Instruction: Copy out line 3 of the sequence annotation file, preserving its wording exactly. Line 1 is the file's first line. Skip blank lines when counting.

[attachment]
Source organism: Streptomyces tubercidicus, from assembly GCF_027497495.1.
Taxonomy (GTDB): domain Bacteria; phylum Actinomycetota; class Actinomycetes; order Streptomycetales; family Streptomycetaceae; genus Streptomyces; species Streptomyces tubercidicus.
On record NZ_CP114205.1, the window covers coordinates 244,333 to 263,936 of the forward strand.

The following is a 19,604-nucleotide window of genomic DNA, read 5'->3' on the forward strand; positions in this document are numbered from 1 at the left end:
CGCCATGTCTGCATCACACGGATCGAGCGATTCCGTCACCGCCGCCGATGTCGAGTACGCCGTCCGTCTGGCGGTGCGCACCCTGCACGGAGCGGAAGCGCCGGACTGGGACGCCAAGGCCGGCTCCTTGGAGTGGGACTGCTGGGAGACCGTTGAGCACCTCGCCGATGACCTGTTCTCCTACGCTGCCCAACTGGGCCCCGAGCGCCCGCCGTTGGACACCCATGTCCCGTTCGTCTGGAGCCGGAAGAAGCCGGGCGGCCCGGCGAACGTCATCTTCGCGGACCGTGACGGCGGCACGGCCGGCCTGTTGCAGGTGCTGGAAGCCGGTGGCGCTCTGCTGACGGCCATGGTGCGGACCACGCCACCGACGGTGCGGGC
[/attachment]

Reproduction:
On record NZ_CP114205.1, the window covers coordinates 244,333 to 263,936 of the forward strand.